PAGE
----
December 9th, 2011
12:17 PM GMT
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Paris (CNN) – Clearly, it takes a lot to dampen the spirits of Silicon Valley tech types, and neither rain nor economic uncertainty could do that at the Le Web conference.

For the past three days, the world’s digerati have converged upon Paris to exchange apps and ideas - and, if their fancy takes it, invest a few million dollars or two, give or take.

As Hal Bringman, president of digital media consultancy NVPR in Los Angeles puts it: “I think at least half of Silicon Valley is here in Paris sipping champagne while we debate the future of digital media. Overall, in our meetings we detected remarkable optimism, which just underscores the fact that nothing can slow down the pulse of innovation."

While European heads of state continue thrashing out their plan to save the embattled euro in Brussels, a Nespresso-fueled spirit of optimism surged around the conference. Nearly everywhere I looked people were huddled in networking booths and lounges plotting potential business deals and forging new alliances.

Even Eric Besson, French Minister for Industry, Energy and the Digital Economy was in upbeat mood. I managed to grab him for a quick chat during a visit to the Renault stand Thursday where he posed for pictures inside Renault's electric car, the Twizy. (pictured) He talked up France and Europe’s “digital assets” and praised Le Web founder Loic Le Meur for bringing some of the world’s tech heavyweights together.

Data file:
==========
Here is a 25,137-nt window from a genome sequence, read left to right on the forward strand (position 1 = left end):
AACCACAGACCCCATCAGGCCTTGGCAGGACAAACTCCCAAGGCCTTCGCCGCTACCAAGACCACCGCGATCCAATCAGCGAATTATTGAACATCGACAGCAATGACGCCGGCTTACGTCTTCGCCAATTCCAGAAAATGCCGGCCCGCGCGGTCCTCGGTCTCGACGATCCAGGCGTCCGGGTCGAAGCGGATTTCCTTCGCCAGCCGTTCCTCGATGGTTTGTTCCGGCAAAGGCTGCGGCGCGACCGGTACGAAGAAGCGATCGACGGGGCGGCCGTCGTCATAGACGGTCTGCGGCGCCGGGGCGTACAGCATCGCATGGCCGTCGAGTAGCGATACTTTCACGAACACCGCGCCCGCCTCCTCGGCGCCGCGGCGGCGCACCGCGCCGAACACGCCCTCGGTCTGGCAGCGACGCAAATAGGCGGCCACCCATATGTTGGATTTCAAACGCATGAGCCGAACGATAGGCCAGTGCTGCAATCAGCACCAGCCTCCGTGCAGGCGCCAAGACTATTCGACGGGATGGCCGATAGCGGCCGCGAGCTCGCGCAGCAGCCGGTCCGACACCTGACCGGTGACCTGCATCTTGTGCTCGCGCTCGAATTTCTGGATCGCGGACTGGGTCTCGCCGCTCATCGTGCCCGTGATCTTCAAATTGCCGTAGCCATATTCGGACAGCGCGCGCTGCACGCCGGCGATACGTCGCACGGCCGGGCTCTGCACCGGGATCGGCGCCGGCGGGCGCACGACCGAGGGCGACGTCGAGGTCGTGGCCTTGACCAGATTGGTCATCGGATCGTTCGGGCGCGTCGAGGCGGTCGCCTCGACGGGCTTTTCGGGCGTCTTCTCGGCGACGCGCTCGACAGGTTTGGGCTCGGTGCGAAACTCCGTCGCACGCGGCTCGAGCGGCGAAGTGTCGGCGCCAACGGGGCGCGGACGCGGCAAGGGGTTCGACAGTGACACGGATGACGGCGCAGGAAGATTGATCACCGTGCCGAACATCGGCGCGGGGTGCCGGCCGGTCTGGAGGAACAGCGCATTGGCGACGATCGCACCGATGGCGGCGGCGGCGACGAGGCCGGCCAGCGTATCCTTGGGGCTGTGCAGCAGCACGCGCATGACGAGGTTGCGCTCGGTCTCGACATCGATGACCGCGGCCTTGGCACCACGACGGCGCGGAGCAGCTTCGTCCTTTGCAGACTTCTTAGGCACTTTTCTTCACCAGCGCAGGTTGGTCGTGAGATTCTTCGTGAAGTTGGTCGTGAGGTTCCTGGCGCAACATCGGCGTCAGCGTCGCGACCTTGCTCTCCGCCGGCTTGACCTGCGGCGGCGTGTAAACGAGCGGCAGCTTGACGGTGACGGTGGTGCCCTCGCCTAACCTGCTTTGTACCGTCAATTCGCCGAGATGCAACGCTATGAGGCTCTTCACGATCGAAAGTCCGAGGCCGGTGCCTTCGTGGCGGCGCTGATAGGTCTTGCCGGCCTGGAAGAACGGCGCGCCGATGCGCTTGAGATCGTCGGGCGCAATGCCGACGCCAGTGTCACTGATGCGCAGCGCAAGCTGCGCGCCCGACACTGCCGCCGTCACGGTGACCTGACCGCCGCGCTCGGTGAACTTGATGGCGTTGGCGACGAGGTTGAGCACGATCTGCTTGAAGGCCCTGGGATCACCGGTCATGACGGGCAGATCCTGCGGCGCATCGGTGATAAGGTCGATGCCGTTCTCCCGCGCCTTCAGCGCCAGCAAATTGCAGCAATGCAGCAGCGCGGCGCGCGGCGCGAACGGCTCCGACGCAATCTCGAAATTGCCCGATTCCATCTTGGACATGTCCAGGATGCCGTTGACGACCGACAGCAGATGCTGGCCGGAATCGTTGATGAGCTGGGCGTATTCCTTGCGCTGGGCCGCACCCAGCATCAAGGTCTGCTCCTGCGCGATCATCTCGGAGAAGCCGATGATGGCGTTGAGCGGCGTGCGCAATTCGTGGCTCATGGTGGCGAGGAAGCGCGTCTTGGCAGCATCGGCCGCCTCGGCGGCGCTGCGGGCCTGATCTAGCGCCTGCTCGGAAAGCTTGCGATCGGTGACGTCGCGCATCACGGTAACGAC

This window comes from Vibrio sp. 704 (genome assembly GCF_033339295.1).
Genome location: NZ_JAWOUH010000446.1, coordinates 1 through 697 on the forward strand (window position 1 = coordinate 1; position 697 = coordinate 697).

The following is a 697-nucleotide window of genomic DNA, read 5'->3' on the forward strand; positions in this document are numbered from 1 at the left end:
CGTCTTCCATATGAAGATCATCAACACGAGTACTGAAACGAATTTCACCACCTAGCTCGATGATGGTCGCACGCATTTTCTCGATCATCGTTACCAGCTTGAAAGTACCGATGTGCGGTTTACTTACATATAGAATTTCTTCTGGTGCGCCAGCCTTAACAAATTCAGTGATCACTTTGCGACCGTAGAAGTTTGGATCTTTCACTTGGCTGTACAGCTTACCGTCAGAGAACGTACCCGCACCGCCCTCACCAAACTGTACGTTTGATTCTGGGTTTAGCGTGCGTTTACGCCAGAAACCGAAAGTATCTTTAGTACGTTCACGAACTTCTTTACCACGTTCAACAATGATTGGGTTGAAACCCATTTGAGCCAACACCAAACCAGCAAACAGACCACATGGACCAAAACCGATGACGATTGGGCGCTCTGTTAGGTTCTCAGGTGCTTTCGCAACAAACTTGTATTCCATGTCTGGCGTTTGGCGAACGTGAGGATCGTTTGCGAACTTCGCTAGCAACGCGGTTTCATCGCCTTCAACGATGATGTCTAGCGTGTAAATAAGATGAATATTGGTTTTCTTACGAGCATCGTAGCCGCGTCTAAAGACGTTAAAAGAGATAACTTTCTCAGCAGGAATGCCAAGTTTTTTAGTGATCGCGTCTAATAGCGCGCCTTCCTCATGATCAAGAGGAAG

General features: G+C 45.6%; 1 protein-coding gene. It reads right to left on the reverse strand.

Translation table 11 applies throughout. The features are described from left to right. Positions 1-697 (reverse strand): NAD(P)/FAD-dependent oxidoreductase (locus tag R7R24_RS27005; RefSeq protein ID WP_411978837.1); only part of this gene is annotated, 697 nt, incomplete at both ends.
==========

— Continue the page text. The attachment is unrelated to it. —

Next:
He said: “This conference is very important for us. It shows that there are startups and entrepreneurs here and also in the whole of Europe. Things are booming here. Of course, Silicon Valley and San Francisco is the place to be for the digital economy, but we also have some assets to promote in France and Europe.”

He dismissed fears that the euro crisis would deter investors from coming to the continent.

Airbnb founder Brian Chesky was in similarly positive mood. He said:"Everyone here is incredibly optimistic and passionate, I don't think the gloom that overhangs the economy has pervaded startups. I think it's still a land of opportunity."

Israeli-based venture capitalist Malvina Goldfield said the European tech market was ripe for investing. “What’s important is that they are building an eco-system here.

“A lot of people are pessimistic about Europe because they say there has not been a huge industry-changing startup. People generally say that a lot of other people do things to try and copy successful models in the U.S," Goldfield said.

“But you need to have great advisors and mentors to help young people build their companies. What’s great about Le Web is that it brings these people together.”

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